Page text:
UK House Prices Show Signs of Easing After Sixth Consecutive Monthly Fall
UK house prices have declined for a sixth consecutive month in September, according to Halifax. However, the slump in Britain’s property market is showing signs of easing, as the monthly fall reported by Halifax was much less than the previous month’s decline. The average price of a home decreased by 0.4% from August to £278,601 ($339,150), leaving values 4.7% lower than a year earlier.
Rival mortgage lender Nationwide Building Society’s survey, on the other hand, showed that house prices remained flat in September. Both lenders, however, agree that recent dips in mortgage rates provide reason to believe that the housing market is heading towards more stability.
Analysts predict that house prices will fall by about 10% from their peak in August last year, indicating that the property market may be halfway through the downturn.
“With Base Rate now likely to be at or around its peak, we are seeing fixed rate mortgage deals ease back from recent highs,” said Kim Kinnaird, Halifax mortgages director. “Wage growth also remains strong, which has helped with affordability, with the house price to income ratio now at its lowest level since June 2020.”
Despite the recent decline, house prices are still significantly higher than they were before the pandemic. While prices fell by around £1,200 from the previous month and are £14,000 below the peak in August 2022, they remain £39,400 higher than pre-pandemic levels and £2,700 above their level when the Bank of England’s base rate began to rise in December 2021.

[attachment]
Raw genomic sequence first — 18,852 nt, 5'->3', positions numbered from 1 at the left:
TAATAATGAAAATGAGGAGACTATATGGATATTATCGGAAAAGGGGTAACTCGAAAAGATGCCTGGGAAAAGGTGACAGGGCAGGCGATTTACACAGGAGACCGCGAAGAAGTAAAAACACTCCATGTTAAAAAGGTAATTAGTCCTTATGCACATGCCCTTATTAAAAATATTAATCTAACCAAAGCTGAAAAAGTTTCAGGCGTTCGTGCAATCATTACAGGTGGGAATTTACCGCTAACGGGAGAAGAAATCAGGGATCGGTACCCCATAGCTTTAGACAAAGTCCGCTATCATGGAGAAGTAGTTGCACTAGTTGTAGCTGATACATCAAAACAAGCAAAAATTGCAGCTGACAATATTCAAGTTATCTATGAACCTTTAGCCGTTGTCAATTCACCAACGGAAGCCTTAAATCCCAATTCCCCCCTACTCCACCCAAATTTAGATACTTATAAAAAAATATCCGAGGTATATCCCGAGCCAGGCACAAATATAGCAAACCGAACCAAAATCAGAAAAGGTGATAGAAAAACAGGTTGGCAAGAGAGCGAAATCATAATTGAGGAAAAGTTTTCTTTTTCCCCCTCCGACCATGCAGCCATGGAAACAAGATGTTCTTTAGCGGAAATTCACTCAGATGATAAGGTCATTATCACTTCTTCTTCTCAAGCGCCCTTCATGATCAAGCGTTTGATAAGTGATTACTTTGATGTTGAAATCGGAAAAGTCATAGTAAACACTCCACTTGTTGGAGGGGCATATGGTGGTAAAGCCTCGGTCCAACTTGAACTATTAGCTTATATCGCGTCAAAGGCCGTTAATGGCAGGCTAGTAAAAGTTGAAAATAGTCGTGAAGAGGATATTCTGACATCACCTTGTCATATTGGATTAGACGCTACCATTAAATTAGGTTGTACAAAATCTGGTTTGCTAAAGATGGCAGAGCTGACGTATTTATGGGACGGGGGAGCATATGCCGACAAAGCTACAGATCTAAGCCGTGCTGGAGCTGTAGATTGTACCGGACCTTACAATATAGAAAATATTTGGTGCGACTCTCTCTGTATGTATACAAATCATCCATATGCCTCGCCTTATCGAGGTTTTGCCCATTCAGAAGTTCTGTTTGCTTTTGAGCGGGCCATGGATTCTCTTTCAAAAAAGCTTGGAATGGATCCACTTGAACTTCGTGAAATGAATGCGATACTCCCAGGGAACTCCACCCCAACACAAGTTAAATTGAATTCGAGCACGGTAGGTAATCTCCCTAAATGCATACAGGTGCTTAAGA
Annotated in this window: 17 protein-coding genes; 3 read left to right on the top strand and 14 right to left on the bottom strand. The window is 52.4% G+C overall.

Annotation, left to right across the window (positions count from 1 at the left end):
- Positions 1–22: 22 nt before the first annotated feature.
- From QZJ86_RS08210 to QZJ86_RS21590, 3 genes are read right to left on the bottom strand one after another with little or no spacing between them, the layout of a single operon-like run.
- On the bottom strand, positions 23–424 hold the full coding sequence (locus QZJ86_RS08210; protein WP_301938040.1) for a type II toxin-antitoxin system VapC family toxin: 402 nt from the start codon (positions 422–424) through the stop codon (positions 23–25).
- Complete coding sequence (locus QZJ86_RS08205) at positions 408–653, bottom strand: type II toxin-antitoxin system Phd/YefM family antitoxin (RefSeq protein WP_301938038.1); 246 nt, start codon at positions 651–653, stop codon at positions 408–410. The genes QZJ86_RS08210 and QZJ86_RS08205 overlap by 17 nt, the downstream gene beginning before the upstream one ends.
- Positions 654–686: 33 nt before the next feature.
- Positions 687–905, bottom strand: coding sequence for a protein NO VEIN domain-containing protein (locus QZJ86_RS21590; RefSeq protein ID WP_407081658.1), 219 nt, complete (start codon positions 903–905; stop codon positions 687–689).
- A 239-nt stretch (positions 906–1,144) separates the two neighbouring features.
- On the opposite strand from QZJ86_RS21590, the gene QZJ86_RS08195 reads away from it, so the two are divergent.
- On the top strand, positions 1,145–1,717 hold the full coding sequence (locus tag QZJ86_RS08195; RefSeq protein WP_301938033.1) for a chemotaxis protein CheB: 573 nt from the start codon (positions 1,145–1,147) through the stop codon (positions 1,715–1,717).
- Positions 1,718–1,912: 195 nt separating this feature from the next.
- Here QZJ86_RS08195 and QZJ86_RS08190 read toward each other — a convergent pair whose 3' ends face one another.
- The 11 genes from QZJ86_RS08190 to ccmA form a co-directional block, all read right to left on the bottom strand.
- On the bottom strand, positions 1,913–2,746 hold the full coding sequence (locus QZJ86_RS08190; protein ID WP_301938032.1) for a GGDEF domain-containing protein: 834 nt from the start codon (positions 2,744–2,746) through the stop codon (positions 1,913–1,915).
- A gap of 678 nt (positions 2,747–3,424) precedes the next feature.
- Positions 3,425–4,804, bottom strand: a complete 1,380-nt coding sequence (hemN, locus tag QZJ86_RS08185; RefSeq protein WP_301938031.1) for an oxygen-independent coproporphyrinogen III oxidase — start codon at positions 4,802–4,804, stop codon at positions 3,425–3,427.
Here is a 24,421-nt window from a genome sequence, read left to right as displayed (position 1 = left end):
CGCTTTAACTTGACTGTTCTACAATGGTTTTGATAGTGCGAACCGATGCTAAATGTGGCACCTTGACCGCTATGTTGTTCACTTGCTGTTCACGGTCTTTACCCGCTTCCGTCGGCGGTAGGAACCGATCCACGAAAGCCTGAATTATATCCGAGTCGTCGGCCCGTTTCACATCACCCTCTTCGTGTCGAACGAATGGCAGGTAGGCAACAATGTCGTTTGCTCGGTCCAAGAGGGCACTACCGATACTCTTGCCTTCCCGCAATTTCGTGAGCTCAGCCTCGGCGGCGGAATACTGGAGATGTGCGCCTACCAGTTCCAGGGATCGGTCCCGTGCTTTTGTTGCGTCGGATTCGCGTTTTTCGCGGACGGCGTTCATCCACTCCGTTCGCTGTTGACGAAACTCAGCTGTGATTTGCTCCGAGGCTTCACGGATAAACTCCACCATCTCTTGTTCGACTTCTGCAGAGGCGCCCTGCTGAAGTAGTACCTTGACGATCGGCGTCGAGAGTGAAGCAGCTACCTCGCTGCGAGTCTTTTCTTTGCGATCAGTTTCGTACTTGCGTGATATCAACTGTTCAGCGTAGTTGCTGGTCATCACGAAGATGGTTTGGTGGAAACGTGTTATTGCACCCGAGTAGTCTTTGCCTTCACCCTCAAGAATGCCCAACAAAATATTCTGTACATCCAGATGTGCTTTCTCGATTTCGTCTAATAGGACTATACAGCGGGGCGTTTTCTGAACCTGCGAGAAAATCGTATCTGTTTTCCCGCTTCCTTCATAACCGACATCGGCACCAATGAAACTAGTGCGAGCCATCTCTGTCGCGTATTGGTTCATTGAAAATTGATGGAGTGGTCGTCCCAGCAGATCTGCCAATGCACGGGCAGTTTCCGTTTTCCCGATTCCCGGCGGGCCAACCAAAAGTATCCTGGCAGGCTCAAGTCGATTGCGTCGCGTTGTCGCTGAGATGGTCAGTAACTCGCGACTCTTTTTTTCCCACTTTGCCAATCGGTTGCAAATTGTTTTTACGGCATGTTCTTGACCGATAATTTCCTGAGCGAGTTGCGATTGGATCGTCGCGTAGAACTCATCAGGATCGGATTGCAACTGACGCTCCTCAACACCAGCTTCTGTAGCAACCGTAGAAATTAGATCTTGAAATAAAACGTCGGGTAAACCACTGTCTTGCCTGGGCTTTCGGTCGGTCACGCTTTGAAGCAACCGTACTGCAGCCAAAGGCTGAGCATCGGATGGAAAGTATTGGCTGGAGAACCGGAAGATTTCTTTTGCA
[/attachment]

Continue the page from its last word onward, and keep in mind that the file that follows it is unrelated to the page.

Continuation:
The signs that the housing downturn is easing will be beneficial for Prime Minister Rishi Sunak in the lead-up to a general election expected to take place late next year.
All UK nations and the nine English regions have recorded sliding prices, with the largest falls observed in the South of England, where the average property has slipped by 5.7% over the past year. Northern Ireland currently has the most resilient house prices.
London’s residential property prices have seen a decrease of 4.8% over the past year, making it the most expensive place in the UK to buy a home, with the average price standing at £525,678.
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